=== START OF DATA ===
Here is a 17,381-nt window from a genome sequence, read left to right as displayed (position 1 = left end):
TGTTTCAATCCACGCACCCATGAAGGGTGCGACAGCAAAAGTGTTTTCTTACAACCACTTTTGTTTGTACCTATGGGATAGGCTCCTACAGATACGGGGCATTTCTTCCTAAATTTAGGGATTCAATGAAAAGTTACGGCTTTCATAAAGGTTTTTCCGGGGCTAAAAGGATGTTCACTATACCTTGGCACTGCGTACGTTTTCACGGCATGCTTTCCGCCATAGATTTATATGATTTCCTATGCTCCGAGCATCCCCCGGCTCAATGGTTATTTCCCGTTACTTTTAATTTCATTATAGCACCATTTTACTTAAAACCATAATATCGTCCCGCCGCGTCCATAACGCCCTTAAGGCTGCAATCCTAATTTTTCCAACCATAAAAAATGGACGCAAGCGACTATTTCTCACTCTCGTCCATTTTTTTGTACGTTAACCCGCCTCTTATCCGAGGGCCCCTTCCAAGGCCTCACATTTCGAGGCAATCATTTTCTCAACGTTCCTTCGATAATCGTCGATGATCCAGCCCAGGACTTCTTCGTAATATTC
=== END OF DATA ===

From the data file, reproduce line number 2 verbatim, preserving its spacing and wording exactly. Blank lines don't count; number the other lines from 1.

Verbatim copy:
TGTTTCAATCCACGCACCCATGAAGGGTGCGACAGCAAAAGTGTTTTCTTACAACCACTTTTGTTTGTACCTATGGGATAGGCTCCTACAGATACGGGGCATTTCTTCCTAAATTTAGGGATTCAATGAAAAGTTACGGCTTTCATAAAGGTTTTTCCGGGGCTAAAAGGATGTTCACTATACCTTGGCACTGCGTACGTTTTCACGGCATGCTTTCCGCCATAGATTTATATGATTTCCTATGCTCCGAGCATCCCCCGGCTCAATGGTTATTTCCCGTTACTTTTAATTTCATTATAGCACCATTTTACTTAAAACCATAATATCGTCCCGCCGCGTCCATAACGCCCTTAAGGCTGCAATCCTAATTTTTCCAACCATAAAAAATGGACGCAAGCGACTATTTCTCACTCTCGTCCATTTTTTTGTACGTTAACCCGCCTCTTATCCGAGGGCCCCTTCCAAGGCCTCACATTTCGAGGCAATCATTTTCTCAACGTTCCTTCGATAATCGTCGATGATCCAGCCCAGGACTTCTTCGTAATATTC